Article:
The following is from a work-in-progress called "Moby Dick: a Book Report" in which I read each chapter of Herman Melville's classic novel Moby Dick, and write about what I read.
In this chapter, Ahab considers how he will keep his men from mutiny, given his irrational and monomaniacal purpose (killing Moby Dick), which is at odds with the normal purpose of a whaling voyage (making a profit). Melville writes, "To accomplish his object Ahab must use tools; and of all tools used in the shadow of the moon, men are most apt to get out of order." Ahab knows that Starbuck will be must difficult to keep in check: "Starbuck would ever be apt to fall into open relapses of rebellion against his captain's leadership, unless some ordinary, prudential, circumstantial influences were brought to bear upon him."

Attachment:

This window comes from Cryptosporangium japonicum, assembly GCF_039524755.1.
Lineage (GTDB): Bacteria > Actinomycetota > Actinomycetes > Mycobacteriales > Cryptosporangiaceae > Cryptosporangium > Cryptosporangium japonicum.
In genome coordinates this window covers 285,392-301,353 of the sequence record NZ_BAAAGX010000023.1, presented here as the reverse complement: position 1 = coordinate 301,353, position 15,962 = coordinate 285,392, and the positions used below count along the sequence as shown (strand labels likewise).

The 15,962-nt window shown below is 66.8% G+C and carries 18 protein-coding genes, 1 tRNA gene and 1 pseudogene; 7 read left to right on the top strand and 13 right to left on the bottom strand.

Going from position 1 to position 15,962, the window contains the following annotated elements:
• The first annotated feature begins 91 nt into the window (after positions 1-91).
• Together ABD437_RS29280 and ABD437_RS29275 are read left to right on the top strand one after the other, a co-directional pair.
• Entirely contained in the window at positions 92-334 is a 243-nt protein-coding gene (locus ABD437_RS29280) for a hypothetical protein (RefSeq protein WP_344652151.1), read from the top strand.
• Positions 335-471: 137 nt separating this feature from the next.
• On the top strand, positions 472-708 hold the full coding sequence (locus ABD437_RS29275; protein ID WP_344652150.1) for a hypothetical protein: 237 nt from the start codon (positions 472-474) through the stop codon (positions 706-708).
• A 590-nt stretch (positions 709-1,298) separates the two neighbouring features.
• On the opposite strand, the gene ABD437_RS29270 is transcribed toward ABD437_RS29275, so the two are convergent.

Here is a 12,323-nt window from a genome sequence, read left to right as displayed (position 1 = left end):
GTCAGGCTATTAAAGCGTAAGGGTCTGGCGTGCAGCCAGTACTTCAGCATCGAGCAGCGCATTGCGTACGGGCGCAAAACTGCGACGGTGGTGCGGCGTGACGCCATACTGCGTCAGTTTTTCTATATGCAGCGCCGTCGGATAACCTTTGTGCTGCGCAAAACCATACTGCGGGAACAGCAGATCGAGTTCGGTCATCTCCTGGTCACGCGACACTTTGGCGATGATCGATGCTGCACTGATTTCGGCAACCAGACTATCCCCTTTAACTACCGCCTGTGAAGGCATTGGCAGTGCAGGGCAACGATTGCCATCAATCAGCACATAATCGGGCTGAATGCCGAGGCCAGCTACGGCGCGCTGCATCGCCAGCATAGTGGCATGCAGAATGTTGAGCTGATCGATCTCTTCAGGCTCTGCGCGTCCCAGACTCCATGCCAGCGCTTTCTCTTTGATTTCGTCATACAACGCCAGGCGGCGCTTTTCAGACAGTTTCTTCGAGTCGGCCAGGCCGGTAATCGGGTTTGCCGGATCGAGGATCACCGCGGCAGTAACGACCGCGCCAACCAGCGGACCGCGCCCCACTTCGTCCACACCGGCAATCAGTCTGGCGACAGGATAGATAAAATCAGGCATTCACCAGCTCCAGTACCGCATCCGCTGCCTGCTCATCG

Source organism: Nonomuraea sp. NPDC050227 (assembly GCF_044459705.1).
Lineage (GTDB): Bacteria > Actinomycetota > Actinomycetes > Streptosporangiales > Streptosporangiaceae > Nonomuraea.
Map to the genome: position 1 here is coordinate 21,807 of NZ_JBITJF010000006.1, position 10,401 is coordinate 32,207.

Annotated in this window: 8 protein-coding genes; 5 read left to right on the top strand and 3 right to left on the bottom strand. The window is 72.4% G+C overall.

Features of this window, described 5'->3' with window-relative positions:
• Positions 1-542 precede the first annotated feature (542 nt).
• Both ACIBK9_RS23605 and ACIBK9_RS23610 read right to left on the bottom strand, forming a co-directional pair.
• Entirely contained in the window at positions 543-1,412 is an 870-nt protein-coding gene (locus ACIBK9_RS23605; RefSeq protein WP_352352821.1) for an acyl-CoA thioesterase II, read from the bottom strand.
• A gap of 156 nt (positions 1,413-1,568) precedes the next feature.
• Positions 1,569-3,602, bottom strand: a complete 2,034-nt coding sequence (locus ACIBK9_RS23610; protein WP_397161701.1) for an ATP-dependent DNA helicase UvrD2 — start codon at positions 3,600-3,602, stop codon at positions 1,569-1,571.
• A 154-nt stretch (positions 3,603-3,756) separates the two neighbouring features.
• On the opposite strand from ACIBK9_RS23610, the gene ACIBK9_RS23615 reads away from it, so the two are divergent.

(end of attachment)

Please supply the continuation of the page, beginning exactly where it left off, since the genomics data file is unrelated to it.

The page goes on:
Ahab's plan to keep his men in check is to keep them busy with more immediate tasks. He compares his sailors to knights of the Crusads: "For even the high lifted and chivalric Crusaders of old times were not content to traverse two thousand miles of land to fight for their holy sepulchre, without committing burglaries, picking pockets, and gaining other pious perquisites by the way." Abab will use the men's greed and hopes of cash to keep them loyal to his real purpose.